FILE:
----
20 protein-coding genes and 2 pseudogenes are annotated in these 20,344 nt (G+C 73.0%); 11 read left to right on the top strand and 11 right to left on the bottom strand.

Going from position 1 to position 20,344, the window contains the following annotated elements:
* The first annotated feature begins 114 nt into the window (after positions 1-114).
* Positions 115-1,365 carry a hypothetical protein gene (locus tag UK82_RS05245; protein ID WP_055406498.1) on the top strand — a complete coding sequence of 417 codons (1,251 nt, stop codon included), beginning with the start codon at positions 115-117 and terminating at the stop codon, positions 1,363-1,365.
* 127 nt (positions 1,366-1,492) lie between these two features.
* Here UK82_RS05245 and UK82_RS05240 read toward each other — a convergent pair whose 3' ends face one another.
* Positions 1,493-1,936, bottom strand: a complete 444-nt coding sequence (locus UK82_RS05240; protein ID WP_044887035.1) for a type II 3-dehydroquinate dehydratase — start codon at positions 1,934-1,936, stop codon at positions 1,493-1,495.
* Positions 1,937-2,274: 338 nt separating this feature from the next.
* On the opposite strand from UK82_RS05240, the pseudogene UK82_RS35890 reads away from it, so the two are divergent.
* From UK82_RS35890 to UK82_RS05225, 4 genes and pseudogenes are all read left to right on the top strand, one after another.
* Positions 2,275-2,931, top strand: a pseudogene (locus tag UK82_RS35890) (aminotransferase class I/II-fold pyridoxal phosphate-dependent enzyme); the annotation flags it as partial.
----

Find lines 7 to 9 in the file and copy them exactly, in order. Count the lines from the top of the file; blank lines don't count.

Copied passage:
* Positions 1,493-1,936, bottom strand: a complete 444-nt coding sequence (locus UK82_RS05240; protein ID WP_044887035.1) for a type II 3-dehydroquinate dehydratase — start codon at positions 1,934-1,936, stop codon at positions 1,493-1,495.
* Positions 1,937-2,274: 338 nt separating this feature from the next.
* On the opposite strand from UK82_RS05240, the pseudogene UK82_RS35890 reads away from it, so the two are divergent.